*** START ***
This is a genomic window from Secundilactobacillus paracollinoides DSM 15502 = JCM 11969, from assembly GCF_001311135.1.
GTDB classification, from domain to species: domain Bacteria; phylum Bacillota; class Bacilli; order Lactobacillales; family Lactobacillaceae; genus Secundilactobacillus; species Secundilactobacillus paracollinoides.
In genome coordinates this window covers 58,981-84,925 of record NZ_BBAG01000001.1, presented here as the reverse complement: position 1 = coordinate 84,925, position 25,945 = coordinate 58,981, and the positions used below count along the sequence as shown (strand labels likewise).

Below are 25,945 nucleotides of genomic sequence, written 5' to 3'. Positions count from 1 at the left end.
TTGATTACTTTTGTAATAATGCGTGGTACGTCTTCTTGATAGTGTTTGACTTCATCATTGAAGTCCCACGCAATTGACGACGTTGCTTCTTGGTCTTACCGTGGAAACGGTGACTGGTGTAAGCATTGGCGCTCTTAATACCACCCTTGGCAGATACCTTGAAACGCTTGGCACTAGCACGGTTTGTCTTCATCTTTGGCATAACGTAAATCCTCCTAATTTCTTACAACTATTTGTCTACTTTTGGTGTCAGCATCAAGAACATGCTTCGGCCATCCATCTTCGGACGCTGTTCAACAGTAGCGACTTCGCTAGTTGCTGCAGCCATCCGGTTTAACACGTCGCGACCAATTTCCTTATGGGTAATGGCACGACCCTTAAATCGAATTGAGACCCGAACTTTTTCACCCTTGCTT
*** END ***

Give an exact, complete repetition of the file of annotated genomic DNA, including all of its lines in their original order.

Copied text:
This is a genomic window from Secundilactobacillus paracollinoides DSM 15502 = JCM 11969, from assembly GCF_001311135.1.
GTDB classification, from domain to species: domain Bacteria; phylum Bacillota; class Bacilli; order Lactobacillales; family Lactobacillaceae; genus Secundilactobacillus; species Secundilactobacillus paracollinoides.
In genome coordinates this window covers 58,981-84,925 of record NZ_BBAG01000001.1, presented here as the reverse complement: position 1 = coordinate 84,925, position 25,945 = coordinate 58,981, and the positions used below count along the sequence as shown (strand labels likewise).

Below are 25,945 nucleotides of genomic sequence, written 5' to 3'. Positions count from 1 at the left end.
TTGATTACTTTTGTAATAATGCGTGGTACGTCTTCTTGATAGTGTTTGACTTCATCATTGAAGTCCCACGCAATTGACGACGTTGCTTCTTGGTCTTACCGTGGAAACGGTGACTGGTGTAAGCATTGGCGCTCTTAATACCACCCTTGGCAGATACCTTGAAACGCTTGGCACTAGCACGGTTTGTCTTCATCTTTGGCATAACGTAAATCCTCCTAATTTCTTACAACTATTTGTCTACTTTTGGTGTCAGCATCAAGAACATGCTTCGGCCATCCATCTTCGGACGCTGTTCAACAGTAGCGACTTCGCTAGTTGCTGCAGCCATCCGGTTTAACACGTCGCGACCAATTTCCTTATGGGTAATGGCACGACCCTTAAATCGAATTGAGACCCGAACTTTTTCACCCTTGCTT